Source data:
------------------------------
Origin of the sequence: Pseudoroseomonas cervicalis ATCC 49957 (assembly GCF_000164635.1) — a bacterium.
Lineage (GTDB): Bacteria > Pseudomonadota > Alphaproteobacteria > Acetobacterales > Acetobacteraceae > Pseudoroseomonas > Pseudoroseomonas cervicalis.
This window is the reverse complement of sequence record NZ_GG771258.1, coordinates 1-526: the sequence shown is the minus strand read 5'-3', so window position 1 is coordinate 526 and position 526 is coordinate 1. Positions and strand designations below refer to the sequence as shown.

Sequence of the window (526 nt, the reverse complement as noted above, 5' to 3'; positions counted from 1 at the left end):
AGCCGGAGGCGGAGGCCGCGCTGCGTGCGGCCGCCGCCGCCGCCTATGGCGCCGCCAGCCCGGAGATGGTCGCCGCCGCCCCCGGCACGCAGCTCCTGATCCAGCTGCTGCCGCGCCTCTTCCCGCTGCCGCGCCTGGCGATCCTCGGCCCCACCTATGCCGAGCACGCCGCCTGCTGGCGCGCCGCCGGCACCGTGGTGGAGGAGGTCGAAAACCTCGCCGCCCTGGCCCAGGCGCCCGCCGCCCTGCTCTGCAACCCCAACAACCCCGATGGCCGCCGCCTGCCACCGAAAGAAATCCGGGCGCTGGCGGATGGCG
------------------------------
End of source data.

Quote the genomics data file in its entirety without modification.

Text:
Origin of the sequence: Pseudoroseomonas cervicalis ATCC 49957 (assembly GCF_000164635.1) — a bacterium.
Lineage (GTDB): Bacteria > Pseudomonadota > Alphaproteobacteria > Acetobacterales > Acetobacteraceae > Pseudoroseomonas > Pseudoroseomonas cervicalis.
This window is the reverse complement of sequence record NZ_GG771258.1, coordinates 1-526: the sequence shown is the minus strand read 5'-3', so window position 1 is coordinate 526 and position 526 is coordinate 1. Positions and strand designations below refer to the sequence as shown.

Sequence of the window (526 nt, the reverse complement as noted above, 5' to 3'; positions counted from 1 at the left end):
AGCCGGAGGCGGAGGCCGCGCTGCGTGCGGCCGCCGCCGCCGCCTATGGCGCCGCCAGCCCGGAGATGGTCGCCGCCGCCCCCGGCACGCAGCTCCTGATCCAGCTGCTGCCGCGCCTCTTCCCGCTGCCGCGCCTGGCGATCCTCGGCCCCACCTATGCCGAGCACGCCGCCTGCTGGCGCGCCGCCGGCACCGTGGTGGAGGAGGTCGAAAACCTCGCCGCCCTGGCCCAGGCGCCCGCCGCCCTGCTCTGCAACCCCAACAACCCCGATGGCCGCCGCCTGCCACCGAAAGAAATCCGGGCGCTGGCGGATGGCG